Let $a_1, a_2, a_3, a_4$ be real numbers.

Consider the following sets

$$ \mathcal{U}_1\equiv \{-a_1, a_1, -a_2, a_2, 0, \infty, -\infty\} $$ $$ \mathcal{U}_2\equiv \{-a_3, a_3, -a_4, a_4, 0, \infty, -\infty\} $$ $$ \mathcal{U}_3\equiv \{(a_3-a_1), (a_4-a_2), \infty, (-a_3+a_1), (-a_4+a_2), -\infty, 0\} $$ $$ \mathcal{U}\equiv \mathcal{U}_1\times \mathcal{U}_2\times \mathcal{U}_3 $$ where $\times$ denotes the Cartesian product. $\mathcal{U}_1, \mathcal{U}_2, \mathcal{U}_3$ have cardinality $7$.

Let $u\equiv (u_1, u_2, u_3)$ denote a generic element (triplet) of $\mathcal{U}$ with $u_1\in \mathcal{U}_1$, $u_2\in \mathcal{U}_2$, $u_3\in \mathcal{U}_3$.

Take any pair of triplets $u, u'\in \mathcal{U}$. In what follows $u\leq u'$ means that $u_{1}\leq u'_1$,$u_{2}\leq u'_2$,$u_{3}\leq u'_3$.

Take any triplet $u\in \mathcal{U}$. In what follows, $(i_{u_1}, j_{u_2}, h_{u_3})$ denote the position of $u_1, u_2, u_3$ respectively in $\mathcal{U}_1, \mathcal{U}_2, \mathcal{U}_3$ For example, suppose $u\equiv (a_1, a_4, 0)$; then, $(i_{u_1}, j_{u_2}, h_{u_3})=(2,4,7)$.

Fix $a\equiv (a_1, a_2, a_3, a_4)\in \mathbb{R}^4$. Consider the following two matrices

1) $D(a)$ listing $(i_{u_1}, j_{u_2}, h_{u_3}),(i_{u'_1}, j_{u'_2}, h_{u'_3})$ $\forall u, u'\in \mathcal{U}$ such that $u\leq u'$

1) $E(a)$ listing $(i_{u_1}, j_{u_2}, h_{u_3}),(i_{u'_1}, j_{u'_2}, h_{u'_3})$ $\forall u, u'\in \mathcal{U}$ such that $u\geq u'$.

[Remark: when $u=u'$ then $(i_{u_1}, j_{u_2}, h_{u_3}),(i_{u'_1}, j_{u'_2}, h_{u'_3})$ appear in $D(a)$ and $E(a)$]

Question: Take any $\tilde{a}\in \mathbb{R}^4$ with $a\neq \tilde{a}$. I want to find some sufficient (and possibly also necessary) conditions such that $D(a)=D(\tilde{a})$ and $E(a)=E(\tilde{a})$.

My thoughts After many attempts I realised the following: Take $a\equiv (a_1, a_2, a_3, a_4)\in \mathbb{R}^4$ and suppose $a$ is such that $$ (\star) \begin{cases} -\infty< a_1= -a_2<0< a_2= -a_1<\infty\\ -\infty< -a_4< a_3<0< -a_3< a_4<\infty\\ -\infty< a_2-a_4< a_1-a_3<0< a_3-a_1< a_4-a_2<\infty\\ \end{cases} $$ Then, every $\tilde{a}\equiv (\tilde{a}_1, \tilde{a}_2, \tilde{a}_3, \tilde{a}_4)\in \mathbb{R}^4$ such that $$ \begin{cases} -\infty< \tilde{a}_1= -\tilde{a}_2<0< \tilde{a}_2= -\tilde{a}_1<\infty\\ -\infty< -\tilde{a}_4< \tilde{a}_3<0< -\tilde{a}_3< \tilde{a}_4<\infty\\ -\infty< \tilde{a}_2-\tilde{a}_4< \tilde{a}_1-\tilde{a}_3<0< \tilde{a}_3-\tilde{a}_1< \tilde{a}_4-\tilde{a}_2<\infty\\ \end{cases} $$ will have $D(a)=D(\tilde{a})$ and $E(a)=E(\tilde{a})$. This can be generalised to any ordering of $a$ in $(\star)$: if $\tilde{a}$ respects the same ordering as $a$, then $D(a)=D(\tilde{a})$ and $E(a)=E(\tilde{a})$.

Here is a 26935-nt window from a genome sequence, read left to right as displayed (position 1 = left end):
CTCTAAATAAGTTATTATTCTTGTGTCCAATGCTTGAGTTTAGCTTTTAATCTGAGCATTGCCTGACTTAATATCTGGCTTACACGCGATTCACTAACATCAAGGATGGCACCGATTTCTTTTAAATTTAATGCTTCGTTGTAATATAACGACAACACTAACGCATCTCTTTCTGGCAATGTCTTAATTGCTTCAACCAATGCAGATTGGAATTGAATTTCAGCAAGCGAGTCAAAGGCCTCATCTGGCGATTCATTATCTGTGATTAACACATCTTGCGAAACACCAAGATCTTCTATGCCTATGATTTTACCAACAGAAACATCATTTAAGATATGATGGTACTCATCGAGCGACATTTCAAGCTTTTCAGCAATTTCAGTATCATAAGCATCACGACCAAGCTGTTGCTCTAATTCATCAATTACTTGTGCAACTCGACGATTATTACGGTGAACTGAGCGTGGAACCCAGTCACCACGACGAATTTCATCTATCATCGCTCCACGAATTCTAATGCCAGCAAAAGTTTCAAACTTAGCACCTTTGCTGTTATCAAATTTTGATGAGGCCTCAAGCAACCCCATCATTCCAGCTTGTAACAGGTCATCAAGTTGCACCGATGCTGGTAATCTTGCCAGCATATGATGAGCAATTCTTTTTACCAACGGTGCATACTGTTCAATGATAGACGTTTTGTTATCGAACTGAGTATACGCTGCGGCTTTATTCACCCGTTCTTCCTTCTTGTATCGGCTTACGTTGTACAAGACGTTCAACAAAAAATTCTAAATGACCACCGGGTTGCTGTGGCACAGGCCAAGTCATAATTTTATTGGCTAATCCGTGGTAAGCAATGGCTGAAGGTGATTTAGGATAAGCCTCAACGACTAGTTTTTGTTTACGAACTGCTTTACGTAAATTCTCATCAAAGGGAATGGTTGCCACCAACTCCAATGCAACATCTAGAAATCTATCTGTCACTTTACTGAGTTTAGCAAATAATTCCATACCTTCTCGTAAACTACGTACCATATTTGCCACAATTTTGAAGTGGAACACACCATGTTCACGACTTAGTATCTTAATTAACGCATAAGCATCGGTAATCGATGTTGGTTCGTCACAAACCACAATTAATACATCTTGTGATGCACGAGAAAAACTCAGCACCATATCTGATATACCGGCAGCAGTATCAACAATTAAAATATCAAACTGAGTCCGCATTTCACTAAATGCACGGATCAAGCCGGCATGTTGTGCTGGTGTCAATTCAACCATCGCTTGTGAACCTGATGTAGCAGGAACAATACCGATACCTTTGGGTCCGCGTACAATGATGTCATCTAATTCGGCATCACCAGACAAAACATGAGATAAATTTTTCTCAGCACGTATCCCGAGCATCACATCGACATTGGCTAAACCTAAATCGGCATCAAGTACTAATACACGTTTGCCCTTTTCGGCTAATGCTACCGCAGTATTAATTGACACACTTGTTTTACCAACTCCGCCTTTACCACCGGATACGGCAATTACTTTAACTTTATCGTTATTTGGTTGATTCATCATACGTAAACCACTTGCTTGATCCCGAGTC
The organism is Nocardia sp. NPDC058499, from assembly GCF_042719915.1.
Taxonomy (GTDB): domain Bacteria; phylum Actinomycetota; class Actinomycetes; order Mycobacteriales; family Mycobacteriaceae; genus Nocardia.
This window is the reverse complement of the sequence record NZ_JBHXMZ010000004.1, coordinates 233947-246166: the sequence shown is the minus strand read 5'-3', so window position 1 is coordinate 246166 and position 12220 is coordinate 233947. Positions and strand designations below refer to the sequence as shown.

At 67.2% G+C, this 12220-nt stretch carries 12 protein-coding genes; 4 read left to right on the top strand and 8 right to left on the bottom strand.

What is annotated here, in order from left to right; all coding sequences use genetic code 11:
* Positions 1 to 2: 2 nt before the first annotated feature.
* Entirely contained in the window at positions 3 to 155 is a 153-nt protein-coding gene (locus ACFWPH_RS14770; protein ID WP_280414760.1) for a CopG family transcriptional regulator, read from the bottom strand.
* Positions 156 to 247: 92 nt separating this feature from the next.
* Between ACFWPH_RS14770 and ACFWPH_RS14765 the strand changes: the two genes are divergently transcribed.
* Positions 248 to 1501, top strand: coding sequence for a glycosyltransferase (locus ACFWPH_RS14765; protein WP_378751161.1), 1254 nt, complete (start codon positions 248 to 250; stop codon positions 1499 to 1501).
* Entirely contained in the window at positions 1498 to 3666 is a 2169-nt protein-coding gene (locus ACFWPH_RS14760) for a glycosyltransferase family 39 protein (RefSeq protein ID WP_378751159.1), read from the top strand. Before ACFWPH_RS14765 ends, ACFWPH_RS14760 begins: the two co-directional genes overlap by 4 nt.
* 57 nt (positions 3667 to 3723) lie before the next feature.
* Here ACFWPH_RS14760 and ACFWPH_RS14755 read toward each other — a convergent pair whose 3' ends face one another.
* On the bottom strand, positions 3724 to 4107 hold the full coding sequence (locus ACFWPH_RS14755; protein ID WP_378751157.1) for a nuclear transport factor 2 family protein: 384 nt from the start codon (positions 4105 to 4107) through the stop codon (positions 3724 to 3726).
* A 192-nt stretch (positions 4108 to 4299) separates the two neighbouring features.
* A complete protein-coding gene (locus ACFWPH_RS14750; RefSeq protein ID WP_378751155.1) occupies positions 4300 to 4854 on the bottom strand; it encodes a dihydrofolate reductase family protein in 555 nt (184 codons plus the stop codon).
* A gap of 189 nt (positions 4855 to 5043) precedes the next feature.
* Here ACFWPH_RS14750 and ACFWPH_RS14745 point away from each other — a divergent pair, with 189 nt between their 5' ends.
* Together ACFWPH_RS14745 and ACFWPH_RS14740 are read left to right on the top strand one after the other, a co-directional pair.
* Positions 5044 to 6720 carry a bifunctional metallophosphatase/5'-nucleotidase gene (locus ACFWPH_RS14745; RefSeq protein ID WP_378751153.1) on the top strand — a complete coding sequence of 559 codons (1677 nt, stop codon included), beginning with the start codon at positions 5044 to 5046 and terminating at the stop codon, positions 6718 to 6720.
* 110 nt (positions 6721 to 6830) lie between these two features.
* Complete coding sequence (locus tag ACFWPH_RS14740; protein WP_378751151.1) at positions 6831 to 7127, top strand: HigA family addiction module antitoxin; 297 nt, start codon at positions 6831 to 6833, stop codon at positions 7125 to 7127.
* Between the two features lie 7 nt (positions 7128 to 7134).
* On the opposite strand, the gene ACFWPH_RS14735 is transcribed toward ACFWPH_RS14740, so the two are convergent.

Is this correct? Can you think of other sufficient conditions? Can I get some sufficient and necessary conditions?

  • $\begingroup$ If $V_1,V_2,V_3$ have cardinality 7, then $V$ doesn't. $\endgroup$ – Gerry Myerson Aug 2 '18 at 12:41
  • $\begingroup$ Yes, sorry, my mistake $\endgroup$ – TEX Aug 2 '18 at 12:45
  • $\begingroup$ If you mean to imply that the position of the elements matter when you write down a list, then curly brackets are not appropriate and what you should consider are tuples (with brackets (...)). Also is the fact that you have an algorithm really relevant to the question? If not then you shouldn't even mention it, that's misleading. $\endgroup$ – Arnaud Mortier Aug 9 '18 at 8:31
  • $\begingroup$ Thanks: 1) algorithm: deleted; 2) curly brackets: are you referring to the big curly brackets at the end? Those are just to highlight that all the inequalities should hold at the same time $\endgroup$ – TEX Aug 9 '18 at 14:58

Your Answer

By clicking “Post Your Answer”, you agree to our terms of service, privacy policy and cookie policy

Browse other questions tagged or ask your own question.